London: Henry Bradbury/Bradbury & Evans, 1855. unbound. Botanical print. Nature-printed copper engraving with hand coloring. Page measures 21.25" x 13.75" very good.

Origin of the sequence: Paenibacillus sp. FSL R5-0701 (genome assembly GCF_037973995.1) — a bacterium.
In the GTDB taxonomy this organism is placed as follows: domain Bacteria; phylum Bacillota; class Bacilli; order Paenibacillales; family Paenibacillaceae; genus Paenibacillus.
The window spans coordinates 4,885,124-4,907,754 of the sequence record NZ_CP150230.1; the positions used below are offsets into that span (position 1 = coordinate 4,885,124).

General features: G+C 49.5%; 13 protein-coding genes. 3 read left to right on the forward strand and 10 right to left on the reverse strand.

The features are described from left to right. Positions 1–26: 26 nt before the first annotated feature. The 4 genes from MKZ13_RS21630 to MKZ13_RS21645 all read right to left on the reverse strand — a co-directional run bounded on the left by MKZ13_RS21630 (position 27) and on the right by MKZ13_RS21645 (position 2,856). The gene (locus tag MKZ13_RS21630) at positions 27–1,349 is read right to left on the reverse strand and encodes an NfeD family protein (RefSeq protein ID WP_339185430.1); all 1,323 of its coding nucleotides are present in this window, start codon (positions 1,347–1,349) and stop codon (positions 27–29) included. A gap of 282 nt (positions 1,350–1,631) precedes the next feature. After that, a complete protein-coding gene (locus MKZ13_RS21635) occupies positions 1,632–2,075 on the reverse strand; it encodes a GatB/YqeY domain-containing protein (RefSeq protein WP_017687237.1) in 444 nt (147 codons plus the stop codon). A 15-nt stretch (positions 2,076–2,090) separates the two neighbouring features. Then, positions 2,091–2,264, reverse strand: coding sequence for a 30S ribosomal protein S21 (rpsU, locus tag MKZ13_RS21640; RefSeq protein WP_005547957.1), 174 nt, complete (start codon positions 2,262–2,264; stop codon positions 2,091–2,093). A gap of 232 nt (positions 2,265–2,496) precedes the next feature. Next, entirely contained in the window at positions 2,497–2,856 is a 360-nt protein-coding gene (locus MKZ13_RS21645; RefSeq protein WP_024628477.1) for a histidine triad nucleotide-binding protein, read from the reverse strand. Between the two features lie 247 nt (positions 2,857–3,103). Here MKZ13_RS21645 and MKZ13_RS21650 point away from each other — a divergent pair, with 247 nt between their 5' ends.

This botanical print comes from Moore's series of ferns, which is regarded as one of the best examples of Victorian era nature-printing. Wildly popular at the time of its production, the image owes its exquisite delicacy to a nature-printing method called electrolysis, in which the actual plant was pressed into lead to make an imprint which was then transferred to a copper plate. This process allowed the most minute details and venations of leaves to be recorded, as this lovely image demonstrates. This print is in good condition, with stains on the right and bottom edges and minor scattered foxing. Thomas Moore (1821--1887) was a British botanist who served as Curator of the Society of Apothecaries Garden for much of his life. His "Ferns of Great Britain and Ireland" was one of the first of the genre printed in England and is considered one of the finest examples of nature-printing ever produced. Please visit our gallery for more examples of Moore's beautiful work.